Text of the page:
I’m meeting with city officials this month to finalize the permits, and we’re clobbering away on the new website. Look for test riders in your area soon!
“Carma Carpooling is the simple smartphone app that introduces you to nearby people who want to share rides. Drivers receive small payments from riders towards their costs, and riders get an affordable, fun new commute option. Carma helps you improve your local community by reducing the number of cars on our roads.”
This is a short clip about Lawrence OnBoard. Enjoy!
Happy Earth Day! Springtime means research time for Lawrence OnBoard, and we need YOUR help to bring smarter transportation solutions to our community. Don’t let our precious natural landscape get paved over to make room for more and more cars. Let’s work to build safe, smart ways to share rides, get more cars off the roads, reduce pollution and CO2 and build a stronger community.
City Commissioners will approve changes to the traffic code tonight, and soon Lawrence OnBoard researchers will be hitting the road. Our goals for this season are to find and test the optimal locations for roadside ridesharing in Lawrence and the surrounding communities and to see if riders of all ages, sizes, races and genders can get rides quickly, and we’ll look for the effects of the past year’s worth of press coverage on the average wait time. We’ll also line up some regular users for a long term study.
The recent TEDxFulbright Challenge has put Lawrence OnBoard in the national spotlight. The four finalists got a full five minutes on the TED stage and the video will soon be up on the TED website. In the last months, Lawrence OnBoard has been featured in Sharable Magazine, Greenability, the Lawrence Journal-World and KKFI’s EcoRadio. We’re writing posts for Mobility Lab and Fast Company. All this publicity is fantastic, but now it’s time to prove that Northeast Kansas really is the frontrunner for innovative transportation solutions. For the 2014 research season, we need more ride boards, printing and stamps for surveys, gas money, a dedicated phone line, a new website, a photo ID maker, background checks and thank-you gifts for volunteers. Director Jenny O’Brien has quit her day job in order to coordinate the research. Now we need your contribution to fund the critical next step. Click on this link and make a contribution to our RocketHub crowdfunding campaign. Together we can create sustainable transportation in our community, and across America!
Lawrence OnBoard is pleased to announce that we made the final four in the TEDxFulbright Social Innovation Challenge! I traveled to Washington DC this past weekend and pitched the project on a genuine TED stage! The video should be up in a couple of weeks. Sorry to say, we didn’t win the challenge, but the experience was great, and I make some good connections.
The RocketHub Campaign is still going strong. Please consider making a donation by clicking on this link. Every little bit helps. We are working to raise $25,000 for the 2014 research season, and also to leverage grant money to launch a pilot. Several local artists and musicians have contributed work as thank-you gifts for funders. There are lots of unique items like a letterpress print of a poem by Kansas Poet Laureate Caryn Miriam-Goldberg and a frame-able artwork by folk artist Toni Brou, not to mention some fine handmade cups by yours truly.
Big news this week for Lawrence OnBoard. We just got nominated as one of 8 semifinalists for the TEDxFulbright Social Innovation Challenge! Part of the challenge involves leveraging my network (that’s YOU) to vote for Lawrence OnBoard and more importantly, to help raise some funds to give the project momentum. The top vote/fund getter will automatically progress to the finals and those final four get to pitch their project on the TED stage in Washington DC. The winner gets the support of the TED and Fulbright communities and some other fine prizes. Finalists will be announced March 26th. You can check out our RocketHub campaign here and vote for Lawrence OnBoard here, and see the Lawrence OnBoard video here.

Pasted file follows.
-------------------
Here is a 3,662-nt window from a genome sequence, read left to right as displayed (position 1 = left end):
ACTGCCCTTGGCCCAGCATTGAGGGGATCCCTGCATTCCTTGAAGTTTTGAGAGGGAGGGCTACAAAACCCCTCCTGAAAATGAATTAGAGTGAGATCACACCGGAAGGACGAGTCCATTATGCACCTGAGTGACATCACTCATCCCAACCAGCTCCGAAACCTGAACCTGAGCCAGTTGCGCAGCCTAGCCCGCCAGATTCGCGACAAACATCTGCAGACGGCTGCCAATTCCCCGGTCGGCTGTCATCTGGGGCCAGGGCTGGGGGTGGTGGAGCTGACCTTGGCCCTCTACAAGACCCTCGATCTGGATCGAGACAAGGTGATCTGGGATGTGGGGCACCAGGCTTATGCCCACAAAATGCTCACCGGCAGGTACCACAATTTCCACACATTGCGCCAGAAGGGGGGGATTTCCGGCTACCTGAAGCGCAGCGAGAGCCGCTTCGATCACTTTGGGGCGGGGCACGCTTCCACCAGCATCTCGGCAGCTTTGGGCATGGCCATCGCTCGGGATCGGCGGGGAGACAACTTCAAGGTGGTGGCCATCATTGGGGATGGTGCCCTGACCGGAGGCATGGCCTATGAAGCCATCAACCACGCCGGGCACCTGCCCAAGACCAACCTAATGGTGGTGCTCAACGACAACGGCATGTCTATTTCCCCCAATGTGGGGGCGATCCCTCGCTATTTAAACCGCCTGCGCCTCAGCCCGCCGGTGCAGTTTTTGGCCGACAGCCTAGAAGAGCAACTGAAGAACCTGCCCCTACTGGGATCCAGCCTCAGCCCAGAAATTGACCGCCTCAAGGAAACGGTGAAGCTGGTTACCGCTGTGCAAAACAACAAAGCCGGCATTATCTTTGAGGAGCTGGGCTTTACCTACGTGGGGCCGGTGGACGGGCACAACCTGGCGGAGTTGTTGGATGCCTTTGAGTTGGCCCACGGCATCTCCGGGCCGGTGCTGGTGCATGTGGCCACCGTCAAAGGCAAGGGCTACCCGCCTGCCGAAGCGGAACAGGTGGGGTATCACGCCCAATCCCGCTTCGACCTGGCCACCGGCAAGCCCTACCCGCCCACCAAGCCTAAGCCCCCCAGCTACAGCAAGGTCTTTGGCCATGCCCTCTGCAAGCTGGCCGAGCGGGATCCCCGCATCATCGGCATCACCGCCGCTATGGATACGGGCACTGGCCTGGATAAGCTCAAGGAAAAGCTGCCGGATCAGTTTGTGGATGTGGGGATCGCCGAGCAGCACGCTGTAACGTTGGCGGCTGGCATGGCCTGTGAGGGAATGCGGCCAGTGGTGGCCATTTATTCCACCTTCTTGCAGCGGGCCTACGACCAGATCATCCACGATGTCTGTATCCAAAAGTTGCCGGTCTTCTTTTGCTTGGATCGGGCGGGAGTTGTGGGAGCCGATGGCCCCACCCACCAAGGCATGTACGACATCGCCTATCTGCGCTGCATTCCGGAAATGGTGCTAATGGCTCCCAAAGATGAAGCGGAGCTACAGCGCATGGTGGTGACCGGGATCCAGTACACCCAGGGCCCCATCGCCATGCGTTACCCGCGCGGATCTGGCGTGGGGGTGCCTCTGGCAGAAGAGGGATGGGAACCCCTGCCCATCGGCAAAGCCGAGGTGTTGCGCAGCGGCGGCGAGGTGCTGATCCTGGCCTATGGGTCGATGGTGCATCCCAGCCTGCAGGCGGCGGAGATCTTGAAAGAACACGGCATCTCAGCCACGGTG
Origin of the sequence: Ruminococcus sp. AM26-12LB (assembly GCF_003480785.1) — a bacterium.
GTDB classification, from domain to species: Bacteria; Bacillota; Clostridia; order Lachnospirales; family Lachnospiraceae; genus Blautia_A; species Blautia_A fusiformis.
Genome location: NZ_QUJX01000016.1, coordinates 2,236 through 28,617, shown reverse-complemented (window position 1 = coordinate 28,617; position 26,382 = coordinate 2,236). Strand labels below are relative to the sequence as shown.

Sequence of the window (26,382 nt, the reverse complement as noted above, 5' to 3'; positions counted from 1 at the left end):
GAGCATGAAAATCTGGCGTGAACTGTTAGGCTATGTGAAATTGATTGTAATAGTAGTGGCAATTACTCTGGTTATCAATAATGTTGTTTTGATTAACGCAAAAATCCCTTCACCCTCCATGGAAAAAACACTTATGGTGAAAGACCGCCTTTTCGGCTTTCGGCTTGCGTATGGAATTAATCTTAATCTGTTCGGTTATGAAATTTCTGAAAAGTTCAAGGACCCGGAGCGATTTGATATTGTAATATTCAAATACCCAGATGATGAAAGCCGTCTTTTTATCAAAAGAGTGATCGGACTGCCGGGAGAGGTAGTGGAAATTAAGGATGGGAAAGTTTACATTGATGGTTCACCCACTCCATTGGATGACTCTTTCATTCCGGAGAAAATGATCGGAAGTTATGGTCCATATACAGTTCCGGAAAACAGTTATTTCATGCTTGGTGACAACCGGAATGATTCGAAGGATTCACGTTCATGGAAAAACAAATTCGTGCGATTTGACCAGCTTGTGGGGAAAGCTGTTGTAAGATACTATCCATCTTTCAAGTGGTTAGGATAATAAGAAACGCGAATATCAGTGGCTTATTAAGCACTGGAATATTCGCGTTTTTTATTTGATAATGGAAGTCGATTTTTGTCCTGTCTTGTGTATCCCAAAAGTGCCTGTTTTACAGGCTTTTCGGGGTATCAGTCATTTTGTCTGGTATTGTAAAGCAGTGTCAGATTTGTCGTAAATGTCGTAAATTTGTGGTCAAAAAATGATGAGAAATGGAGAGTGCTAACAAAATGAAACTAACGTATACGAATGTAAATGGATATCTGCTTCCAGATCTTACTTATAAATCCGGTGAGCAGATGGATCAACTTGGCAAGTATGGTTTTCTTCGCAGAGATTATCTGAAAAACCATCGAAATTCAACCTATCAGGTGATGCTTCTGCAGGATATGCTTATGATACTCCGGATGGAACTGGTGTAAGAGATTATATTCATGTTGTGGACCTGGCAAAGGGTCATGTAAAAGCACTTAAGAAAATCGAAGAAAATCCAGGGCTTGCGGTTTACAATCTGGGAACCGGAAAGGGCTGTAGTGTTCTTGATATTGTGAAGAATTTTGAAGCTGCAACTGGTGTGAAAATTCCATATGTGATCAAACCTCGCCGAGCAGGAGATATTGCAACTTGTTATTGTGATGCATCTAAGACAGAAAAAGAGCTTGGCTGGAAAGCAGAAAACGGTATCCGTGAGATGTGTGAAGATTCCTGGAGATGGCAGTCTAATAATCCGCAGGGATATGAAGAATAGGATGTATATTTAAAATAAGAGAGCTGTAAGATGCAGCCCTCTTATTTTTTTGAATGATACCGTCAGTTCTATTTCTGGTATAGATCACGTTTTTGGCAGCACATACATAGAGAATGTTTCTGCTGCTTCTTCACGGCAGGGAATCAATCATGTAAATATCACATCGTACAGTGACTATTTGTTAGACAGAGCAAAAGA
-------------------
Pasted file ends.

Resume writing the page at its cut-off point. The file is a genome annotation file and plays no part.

We are working to raise $25,000 for the 2014 season, and also to leverage grant money to the tune of $90,000 to launch a pilot and run it for two years. So, a small contribution is the little seed that grows and produces even more funding. Several local artists and musicians have contributed work as thank-you gifts for funders. There are lots of unique items like a letterpress print of a poem by Kansas Poet Laureate Caryn Miriam-Goldberg and a frame-able artwork by folk artist Toni Brou, not to mention some fine handmade cups by yours truly.
This year will be the tipping point that decides if Lawrence OnBoard will actually become a reality, so please contribute what you can. And look for us on the TED stage in Washington DC!
Lawrence OnBoard has been a little quiet this month. That’s because I’ve been busy closing down my business of 18 years so I can devote all my time to this new amazing project. This is an enormous leap of faith, but so was the first time I stood by the roadside with my ride board, hoping somebody would pick me up, and we know how spectacularly that turned out!
A preacher-man staying at our house last month said that Jesus would probably include “drive the stranded” as a modern work of mercy right up there with “feed the hungry” and “heal the sick”. He is a pastor in a small town in Nebraska, so he understands that access to transportation is no longer a luxury, but is absolutely essential for full participation in modern life. We expect people who barely scrape by on minimum wage to spend thousands every year to own and maintain a car just so they can get to work. That is a heavy burden and ties up money that could be spent on a better quality of life. But if those same households had an option so they can go car free, or drive their cars less, that would free up a significant amount of household resources. Something else that my preacher friend remarked on is that anyone can participate in Roadside Ridesharing as riders or drivers or both. Giving a ride is an easy, cheap and safe opportunity to do real good for another human being. We don’t get those opportunities very often, which is a shame since helping others makes us better people.
This month I will head to Newton, KS for the Big Rural Brainstorm where I plan to network with big thinkers from around the state about transportation issues. In the meantime, keep an eye out for the latest issue of Greenability Magazine which features Yours Truly for the Greenability Challenge! Thanks to editor Julie Koppen who made it happen. Oh, and one more thing: We got a shout-out on the Freakonomics Radio blog!